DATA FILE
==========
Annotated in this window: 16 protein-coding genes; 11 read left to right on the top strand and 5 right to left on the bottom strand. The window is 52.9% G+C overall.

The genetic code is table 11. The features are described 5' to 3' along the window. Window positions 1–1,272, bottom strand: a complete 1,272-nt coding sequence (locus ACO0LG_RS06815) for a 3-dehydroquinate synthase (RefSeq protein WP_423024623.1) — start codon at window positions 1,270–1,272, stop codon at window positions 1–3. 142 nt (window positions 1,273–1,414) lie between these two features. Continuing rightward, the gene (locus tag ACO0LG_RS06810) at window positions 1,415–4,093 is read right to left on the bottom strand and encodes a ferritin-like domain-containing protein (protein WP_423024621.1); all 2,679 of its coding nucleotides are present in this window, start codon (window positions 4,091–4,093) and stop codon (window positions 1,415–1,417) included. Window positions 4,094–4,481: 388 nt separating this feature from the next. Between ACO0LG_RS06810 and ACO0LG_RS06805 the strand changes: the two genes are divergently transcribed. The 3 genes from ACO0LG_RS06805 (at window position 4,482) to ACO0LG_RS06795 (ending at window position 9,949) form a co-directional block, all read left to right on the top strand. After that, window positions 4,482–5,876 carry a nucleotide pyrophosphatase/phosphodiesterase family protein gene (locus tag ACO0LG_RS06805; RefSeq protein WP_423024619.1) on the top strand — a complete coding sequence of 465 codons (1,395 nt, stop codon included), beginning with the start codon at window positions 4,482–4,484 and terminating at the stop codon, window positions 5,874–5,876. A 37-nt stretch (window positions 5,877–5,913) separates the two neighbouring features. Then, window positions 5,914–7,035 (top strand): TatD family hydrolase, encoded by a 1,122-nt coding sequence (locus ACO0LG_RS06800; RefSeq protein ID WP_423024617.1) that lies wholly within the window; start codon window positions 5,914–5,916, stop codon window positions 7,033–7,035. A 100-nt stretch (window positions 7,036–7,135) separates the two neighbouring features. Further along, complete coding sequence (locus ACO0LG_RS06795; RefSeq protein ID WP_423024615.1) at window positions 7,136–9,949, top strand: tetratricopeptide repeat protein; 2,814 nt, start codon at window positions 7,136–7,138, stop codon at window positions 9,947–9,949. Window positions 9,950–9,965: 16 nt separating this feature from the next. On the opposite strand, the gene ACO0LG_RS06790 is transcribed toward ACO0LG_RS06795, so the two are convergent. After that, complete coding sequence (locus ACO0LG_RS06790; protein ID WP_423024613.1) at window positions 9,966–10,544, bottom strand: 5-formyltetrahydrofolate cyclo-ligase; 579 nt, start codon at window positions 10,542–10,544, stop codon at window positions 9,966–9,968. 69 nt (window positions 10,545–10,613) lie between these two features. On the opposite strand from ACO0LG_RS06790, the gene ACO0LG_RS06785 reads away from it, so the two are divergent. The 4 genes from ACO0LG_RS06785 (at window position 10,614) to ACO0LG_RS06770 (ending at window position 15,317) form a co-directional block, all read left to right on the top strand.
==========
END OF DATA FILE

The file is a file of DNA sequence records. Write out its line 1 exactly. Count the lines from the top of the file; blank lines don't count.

Annotated in this window: 16 protein-coding genes; 11 read left to right on the top strand and 5 right to left on the bottom strand. The window is 52.9% G+C overall.